• If a person traveling on a Rapid Reward volunteers, although they will be offered the same $100 or $200 compensation as revenue passengers, the face value of the 1/2 Rapid Reward is treated as $0 - i.e., the 1/2 RR goes away. This is controversial, as some feel that returning the 1/2 RR is equitable when the revenue passenger gets the face value of the ticket returned as part of the package.
  • In the unlikely event that enough people do not volunteer and Southwest denies you boarding involuntarily, your compensation is twice the fare you paid to your next destination, up to a maximum of $800. This amount is cut in half if Southwest gets you on a flight estimated to arrive less than 2 hours later than the flight on which you were denied boarding. If you are bumped involuntarily, you are entitled to cash compensation (actually a check) if you prefer that to a voucher.
  • Compensation vouchers used to be paper, not usable for online purchases. This drastically limited their usefulness, as the best fares are not available by phone. Also, paper travel vouchers are non-transferable. The person named on the voucher needs to go to the airport in person to redeem the voucher, but the traveler can be anyone you like.
  • As of September 2006, bump vouchers are electronic travel credits called LUV vouchers, fully usable online.
  • You get the PFC waived if you're purchasing with paper vouchers, but once you introduce ticketed funds and/or cash, you've got to pay the added tax. (wiki readers please report whether or not this is the case for electronic vouchers)

Does Southwest cancel flights when they are too lightly loaded?

  • Yes, sort of. More precisely, given that a flight needs to be canceled (equipment shortage), Southwest typically selects the least loaded flight as the one to cancel. They would be foolish to do otherwise. All airlines do this, but Southwest is much more likely than other airlines to shift the cancellation to a lightly loaded flight, because on Southwest all the planes are interchangeable.
  • Customers accurately perceive a tendency to cancel lightly loaded flights. What they fail to notice is the resulting lower percentage of cancellation on heavily loaded flights.

Seating

Does Southwest offer priority boarding to its best customers?

  • This topic came up regularly on FT until November 8, 2007. Back in the stone ages, getting a good seat required arrival at the gate approximately an hour before departure and standing in a long line for a plastic boarding card numbered 1 to 137. You might stand for 30 to 45 minutes before getting your boarding card, then you could either sit down or join a disorganized mob ready to assault the gate when the agent called for the first, second, third, and sometimes fourth boarding group (30 per group).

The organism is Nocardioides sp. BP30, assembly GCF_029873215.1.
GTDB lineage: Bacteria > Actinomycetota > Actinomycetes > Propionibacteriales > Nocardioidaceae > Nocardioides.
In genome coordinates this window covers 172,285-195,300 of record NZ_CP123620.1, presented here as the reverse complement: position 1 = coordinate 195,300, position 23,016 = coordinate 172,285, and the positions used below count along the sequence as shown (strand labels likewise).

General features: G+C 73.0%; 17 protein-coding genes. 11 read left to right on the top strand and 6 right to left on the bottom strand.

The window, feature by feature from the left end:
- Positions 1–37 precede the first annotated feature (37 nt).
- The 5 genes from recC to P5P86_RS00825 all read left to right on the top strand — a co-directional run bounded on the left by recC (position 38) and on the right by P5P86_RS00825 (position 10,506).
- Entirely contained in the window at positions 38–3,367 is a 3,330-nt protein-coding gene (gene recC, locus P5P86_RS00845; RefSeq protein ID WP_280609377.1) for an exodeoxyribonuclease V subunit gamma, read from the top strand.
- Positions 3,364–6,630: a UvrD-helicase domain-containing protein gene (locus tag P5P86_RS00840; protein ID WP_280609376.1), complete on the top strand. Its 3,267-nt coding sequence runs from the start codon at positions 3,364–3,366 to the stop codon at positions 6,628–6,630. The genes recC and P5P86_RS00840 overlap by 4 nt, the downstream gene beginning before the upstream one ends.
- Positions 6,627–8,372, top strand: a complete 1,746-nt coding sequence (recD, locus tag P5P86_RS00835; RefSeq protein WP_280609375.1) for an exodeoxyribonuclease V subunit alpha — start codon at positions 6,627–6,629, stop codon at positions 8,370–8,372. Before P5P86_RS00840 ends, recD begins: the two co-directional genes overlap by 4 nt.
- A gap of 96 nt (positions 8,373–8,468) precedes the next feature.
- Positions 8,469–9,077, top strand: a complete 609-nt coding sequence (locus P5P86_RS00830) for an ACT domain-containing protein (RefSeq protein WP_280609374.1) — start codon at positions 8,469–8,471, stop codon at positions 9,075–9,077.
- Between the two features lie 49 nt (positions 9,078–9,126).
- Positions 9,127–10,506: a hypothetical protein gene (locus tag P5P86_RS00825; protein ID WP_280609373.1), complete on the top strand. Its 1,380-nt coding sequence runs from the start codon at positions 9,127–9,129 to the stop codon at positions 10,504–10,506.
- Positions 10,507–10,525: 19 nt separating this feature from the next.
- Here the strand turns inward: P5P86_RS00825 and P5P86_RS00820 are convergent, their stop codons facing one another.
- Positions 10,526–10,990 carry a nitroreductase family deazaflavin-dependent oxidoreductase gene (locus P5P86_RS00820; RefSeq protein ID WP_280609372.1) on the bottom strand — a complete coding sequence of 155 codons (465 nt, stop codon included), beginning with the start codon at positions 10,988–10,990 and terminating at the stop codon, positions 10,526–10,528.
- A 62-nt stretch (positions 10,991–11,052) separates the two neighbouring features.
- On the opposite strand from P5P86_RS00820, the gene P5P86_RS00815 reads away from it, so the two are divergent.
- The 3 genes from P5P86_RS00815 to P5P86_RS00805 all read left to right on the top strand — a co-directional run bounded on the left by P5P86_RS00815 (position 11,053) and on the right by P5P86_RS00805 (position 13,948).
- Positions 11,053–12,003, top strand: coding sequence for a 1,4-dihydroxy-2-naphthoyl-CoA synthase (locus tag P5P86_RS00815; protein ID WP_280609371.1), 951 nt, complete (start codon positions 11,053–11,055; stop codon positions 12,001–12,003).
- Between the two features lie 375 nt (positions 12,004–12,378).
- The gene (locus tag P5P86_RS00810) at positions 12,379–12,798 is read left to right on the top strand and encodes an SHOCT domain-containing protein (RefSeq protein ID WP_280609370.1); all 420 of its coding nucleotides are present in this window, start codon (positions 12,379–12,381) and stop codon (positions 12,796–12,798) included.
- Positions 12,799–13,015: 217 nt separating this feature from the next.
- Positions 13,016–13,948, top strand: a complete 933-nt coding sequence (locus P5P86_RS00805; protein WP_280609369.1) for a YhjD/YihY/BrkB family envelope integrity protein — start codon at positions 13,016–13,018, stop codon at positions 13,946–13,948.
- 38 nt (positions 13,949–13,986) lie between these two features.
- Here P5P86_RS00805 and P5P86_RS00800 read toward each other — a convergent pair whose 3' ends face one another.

• When Southwest introduced kiosks, A/B/C group boarding, and Internet check-in, the check-in and boarding process became incomparably more civilized. Savvy customers checked in online, getting an A boarding pass almost every time. Then they could have a seat until most of the A's were already boarded. There was no need to wait in line unless you wanted an extra-special seat.
  • On November 8, 2007, Southwest introduced the A-List, offering priority boarding for frequent flyers, and Business Select, offering priority boarding for a premium fare.
  • On September 2, 2009, Southwest introduced Early Bird Check In (EBCI), offering the ability to automatically check-in at T-36 (and thus secure the lowest available boarding position at the time of purchase) for $10 per one-way flight.

How does priority boarding work?

  • Business Select customers get boarding passes A1 through A15, in order of ticket purchase. (If Southwest expects the flight to have a high number of through passengers, Business Select will not be offered and there will be 60 A's available for A-list, EBCI, and OLCI passengers.)